The Subversive Theatre Collective:

2002-2014: Now launching the twelfth season of our theatre revolution!
Subversive Theatre: Where pissing you off is only the beginning

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  "I do not know what the theatre will be like in a socialist world: I can understand better what it could be among the Mau Mau." 

-Jean Genet
1957

About the History of the Great Arrow Building

The New Home of the Subversive Theatre Collective!

    The Great Arrow Building was just one of many buildings that originally made up the Pierce Arrow Campus.  The Great Arrow Building was where the cars were actually made -- where the proletarians sweated away while management conducted business in the more aristocratic confines of the Pierce Arrow Building on the Elmwood Avenue side of the campus.
     The center of America's Pierce-Arrow Corporation, the complex was constructed in 1901 by architect Albert Kahn involving dozens of buildings that stretched all the way from Elmwood to Delaware Avenue.  Considered revolutionary at the time, the Great Arrow Building became the template for many factory buildings nationwide.

Click below for more info...

-- About the History of the Great Arrow Building

-- About Artist/Activist Emanuel "Manny" Fried

-- About "The Manny Fried Playhouse Fund Drive"

-- Directions to the Theatre

-- Photos of the Conversion Process

-- Return to THE MANNY FRIED PLAYHOUSE Main Page 
  
PRESS COVERAGE:
-- Feature Article: Buffalo News 9/5/08

     The "Arrow Automobile Company" was launched by George N. Pierce, an engineer who began his career crafting birdcages and bicycles.  In 1904, Pierce introduced his "Arrow" Motor -- the most powerful automobile engine of the time -- and added fender-mounted headlights giving his vehicles a unique and distinctive appearance.  In 1909 the company's name was officially changed to the "Pierce-Arrow Corporation."
    
In its heyday, the Pierce-Arrow Automobile was considered the most luxurious and well-designed vehicle in the world.  President Taft ordered three for the White House.  Movie stars, Arab potentates, and other celebrities followed suit.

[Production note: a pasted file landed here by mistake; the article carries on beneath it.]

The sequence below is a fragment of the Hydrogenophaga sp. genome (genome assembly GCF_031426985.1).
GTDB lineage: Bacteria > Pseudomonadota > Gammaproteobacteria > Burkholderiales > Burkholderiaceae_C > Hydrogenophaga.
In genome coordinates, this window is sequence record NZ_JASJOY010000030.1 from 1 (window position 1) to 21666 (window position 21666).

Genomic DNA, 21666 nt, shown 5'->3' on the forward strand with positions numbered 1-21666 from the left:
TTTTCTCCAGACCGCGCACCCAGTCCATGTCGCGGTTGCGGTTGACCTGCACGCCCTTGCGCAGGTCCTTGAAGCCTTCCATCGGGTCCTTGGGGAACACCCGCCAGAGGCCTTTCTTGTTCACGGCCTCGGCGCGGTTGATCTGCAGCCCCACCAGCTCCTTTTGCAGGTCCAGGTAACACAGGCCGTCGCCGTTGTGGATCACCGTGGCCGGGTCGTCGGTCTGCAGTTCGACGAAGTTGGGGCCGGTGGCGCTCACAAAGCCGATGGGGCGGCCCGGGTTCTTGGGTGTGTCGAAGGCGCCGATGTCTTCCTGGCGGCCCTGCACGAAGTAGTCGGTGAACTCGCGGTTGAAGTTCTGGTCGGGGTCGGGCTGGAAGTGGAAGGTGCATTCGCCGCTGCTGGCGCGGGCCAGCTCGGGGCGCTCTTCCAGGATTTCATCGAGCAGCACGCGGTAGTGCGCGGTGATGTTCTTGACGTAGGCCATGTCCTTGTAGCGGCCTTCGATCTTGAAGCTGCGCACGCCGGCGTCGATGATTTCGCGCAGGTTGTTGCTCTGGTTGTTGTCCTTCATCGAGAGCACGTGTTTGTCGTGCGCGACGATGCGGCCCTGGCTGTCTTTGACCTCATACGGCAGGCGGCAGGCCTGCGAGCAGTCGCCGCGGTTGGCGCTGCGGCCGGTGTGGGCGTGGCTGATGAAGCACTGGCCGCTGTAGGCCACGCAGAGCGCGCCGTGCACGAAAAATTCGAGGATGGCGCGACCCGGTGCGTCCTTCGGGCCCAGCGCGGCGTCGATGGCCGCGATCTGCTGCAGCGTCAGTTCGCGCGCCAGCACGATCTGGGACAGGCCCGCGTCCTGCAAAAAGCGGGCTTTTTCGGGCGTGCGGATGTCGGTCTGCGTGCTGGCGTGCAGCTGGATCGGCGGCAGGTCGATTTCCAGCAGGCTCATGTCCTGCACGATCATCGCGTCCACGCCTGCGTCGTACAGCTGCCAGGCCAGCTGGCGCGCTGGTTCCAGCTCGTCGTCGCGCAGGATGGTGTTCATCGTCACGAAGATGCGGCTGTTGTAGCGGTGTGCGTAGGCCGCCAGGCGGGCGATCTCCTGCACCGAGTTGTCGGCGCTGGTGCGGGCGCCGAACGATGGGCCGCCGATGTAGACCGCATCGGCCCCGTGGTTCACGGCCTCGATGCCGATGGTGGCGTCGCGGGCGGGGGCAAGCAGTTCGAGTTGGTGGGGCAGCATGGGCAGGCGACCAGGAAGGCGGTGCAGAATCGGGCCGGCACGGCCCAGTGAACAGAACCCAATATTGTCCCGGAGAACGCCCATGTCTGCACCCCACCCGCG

According to local lore, bootleggers during Prohibition insisted on using Pierce-Arrow motors in their smuggler boats because of the engine's superior acceleration and quiet exhaust system!
     By the 1930s, George N. Pierce retired, selling the company to a group of Buffalo financiers.  He got out just in time.  The Great Depression spelled the end for the Pierce-Arrow Corporation.  People simply could not afford this luxury item any longer -- a Pierce-Arrow car (the most expensive on the market) sold for over $6,000.00 while the new Model T Ford had a sticker price of just $700.00!  
     In 1938, Pierce-Arrow shut down for good selling off the various buildings in the campus separately.  Many of the buildings that made up the eastern end of the campus were torn down.
     During WWII, the Pierce Arrow Building and the Great Arrow Building were acquired by an aircraft manufacturer who produced planes and parts for the war effort.
     After a long period of uncertainty, the Great Arrow Building has found a new identity as home to a wide variety of small businesses -- everything from birdseed producers to custom shoe repair!  The new ownership actively encourages art groups to find a home here and the building's third floor (where Subversive Theatre resides) has become a nexus for artistic groups including a clay art studio, a music recording studio, and the Alt Theatre (Buffalo's OTHER newest performance space!).

 

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